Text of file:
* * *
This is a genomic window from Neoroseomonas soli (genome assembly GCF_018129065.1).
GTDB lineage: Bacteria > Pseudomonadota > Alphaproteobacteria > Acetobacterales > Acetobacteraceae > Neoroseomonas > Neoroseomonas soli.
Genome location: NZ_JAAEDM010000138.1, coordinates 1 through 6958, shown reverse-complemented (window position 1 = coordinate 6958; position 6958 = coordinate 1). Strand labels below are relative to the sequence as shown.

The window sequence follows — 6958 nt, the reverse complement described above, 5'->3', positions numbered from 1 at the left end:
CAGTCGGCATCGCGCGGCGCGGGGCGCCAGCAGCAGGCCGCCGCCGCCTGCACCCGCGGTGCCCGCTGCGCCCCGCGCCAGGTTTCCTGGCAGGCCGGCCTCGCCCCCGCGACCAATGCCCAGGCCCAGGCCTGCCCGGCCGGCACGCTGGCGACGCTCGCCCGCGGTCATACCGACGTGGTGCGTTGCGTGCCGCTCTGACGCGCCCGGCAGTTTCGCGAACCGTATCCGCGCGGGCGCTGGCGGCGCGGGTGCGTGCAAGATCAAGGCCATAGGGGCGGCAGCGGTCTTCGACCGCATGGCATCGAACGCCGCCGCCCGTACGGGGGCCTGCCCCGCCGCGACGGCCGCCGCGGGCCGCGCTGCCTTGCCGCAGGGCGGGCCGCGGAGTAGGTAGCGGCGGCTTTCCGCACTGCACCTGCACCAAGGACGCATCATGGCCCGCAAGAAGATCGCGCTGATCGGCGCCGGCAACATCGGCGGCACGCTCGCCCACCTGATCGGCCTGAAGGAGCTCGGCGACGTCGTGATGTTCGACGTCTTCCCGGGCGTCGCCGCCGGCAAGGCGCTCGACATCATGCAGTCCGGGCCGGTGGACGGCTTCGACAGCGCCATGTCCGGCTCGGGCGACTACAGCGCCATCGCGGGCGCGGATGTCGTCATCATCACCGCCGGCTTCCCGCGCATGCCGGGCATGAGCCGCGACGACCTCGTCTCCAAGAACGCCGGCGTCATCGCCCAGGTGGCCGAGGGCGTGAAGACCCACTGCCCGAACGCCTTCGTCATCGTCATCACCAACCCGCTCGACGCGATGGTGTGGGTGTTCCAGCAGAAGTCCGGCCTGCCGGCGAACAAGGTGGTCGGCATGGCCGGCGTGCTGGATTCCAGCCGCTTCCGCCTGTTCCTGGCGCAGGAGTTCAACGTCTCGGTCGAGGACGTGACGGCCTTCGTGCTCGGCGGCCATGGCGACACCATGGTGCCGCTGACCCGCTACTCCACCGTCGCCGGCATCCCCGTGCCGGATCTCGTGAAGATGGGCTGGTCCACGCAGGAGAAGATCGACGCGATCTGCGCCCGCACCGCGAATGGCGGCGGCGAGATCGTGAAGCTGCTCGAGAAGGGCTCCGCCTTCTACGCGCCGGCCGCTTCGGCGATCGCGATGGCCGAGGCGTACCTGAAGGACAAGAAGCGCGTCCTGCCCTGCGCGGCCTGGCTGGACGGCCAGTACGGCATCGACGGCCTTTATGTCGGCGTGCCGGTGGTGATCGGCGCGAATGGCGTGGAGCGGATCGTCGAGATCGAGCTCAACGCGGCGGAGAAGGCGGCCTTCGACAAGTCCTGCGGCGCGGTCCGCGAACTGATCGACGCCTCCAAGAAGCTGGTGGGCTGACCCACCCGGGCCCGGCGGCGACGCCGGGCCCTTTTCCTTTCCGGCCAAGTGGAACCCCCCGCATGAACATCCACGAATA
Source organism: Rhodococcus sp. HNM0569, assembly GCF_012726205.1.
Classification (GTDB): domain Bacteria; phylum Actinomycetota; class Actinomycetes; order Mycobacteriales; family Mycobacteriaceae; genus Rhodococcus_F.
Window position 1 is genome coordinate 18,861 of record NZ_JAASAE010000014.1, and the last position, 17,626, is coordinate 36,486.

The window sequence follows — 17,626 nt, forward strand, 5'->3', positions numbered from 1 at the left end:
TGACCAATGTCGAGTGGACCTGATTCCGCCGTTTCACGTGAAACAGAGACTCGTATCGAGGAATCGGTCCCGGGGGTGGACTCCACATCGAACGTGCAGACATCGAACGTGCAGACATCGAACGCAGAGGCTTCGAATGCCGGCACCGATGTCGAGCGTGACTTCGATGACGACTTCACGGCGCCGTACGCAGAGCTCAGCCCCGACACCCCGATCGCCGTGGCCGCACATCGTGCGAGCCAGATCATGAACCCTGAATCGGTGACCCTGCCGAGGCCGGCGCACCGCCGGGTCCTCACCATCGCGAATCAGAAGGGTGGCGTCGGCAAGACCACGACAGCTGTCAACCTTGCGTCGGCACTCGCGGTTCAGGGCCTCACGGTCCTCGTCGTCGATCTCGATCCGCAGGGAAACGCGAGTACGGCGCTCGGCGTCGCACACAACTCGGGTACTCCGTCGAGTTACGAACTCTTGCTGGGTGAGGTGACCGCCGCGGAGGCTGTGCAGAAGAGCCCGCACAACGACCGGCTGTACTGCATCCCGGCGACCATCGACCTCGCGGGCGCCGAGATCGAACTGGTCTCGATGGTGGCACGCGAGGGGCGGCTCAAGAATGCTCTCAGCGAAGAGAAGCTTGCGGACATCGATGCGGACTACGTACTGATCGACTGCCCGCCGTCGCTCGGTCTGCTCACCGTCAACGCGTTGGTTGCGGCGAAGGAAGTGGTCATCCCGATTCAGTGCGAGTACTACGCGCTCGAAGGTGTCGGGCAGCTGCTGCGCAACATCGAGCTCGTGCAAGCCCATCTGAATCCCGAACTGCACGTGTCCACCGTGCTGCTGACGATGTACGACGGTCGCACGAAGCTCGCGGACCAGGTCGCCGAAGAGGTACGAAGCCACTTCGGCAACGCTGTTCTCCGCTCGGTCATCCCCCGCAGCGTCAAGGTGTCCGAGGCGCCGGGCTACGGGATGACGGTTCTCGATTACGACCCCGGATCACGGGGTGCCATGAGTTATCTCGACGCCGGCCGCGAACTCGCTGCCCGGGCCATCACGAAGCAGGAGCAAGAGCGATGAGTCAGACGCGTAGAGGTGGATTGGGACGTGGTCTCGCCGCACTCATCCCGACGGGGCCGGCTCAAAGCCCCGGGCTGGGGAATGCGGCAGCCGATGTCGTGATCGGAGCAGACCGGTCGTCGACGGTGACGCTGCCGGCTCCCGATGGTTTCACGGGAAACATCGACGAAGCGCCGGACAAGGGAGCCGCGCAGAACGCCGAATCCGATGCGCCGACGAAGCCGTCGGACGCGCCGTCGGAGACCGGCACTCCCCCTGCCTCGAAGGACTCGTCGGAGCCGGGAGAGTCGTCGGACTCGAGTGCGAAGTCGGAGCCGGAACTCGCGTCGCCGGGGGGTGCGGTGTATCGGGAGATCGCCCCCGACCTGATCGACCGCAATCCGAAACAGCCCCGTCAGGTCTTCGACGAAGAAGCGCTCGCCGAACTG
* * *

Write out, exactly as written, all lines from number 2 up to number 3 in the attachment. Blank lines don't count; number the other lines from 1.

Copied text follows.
GTDB lineage: Bacteria > Pseudomonadota > Alphaproteobacteria > Acetobacterales > Acetobacteraceae > Neoroseomonas > Neoroseomonas soli.
Genome location: NZ_JAAEDM010000138.1, coordinates 1 through 6958, shown reverse-complemented (window position 1 = coordinate 6958; position 6958 = coordinate 1). Strand labels below are relative to the sequence as shown.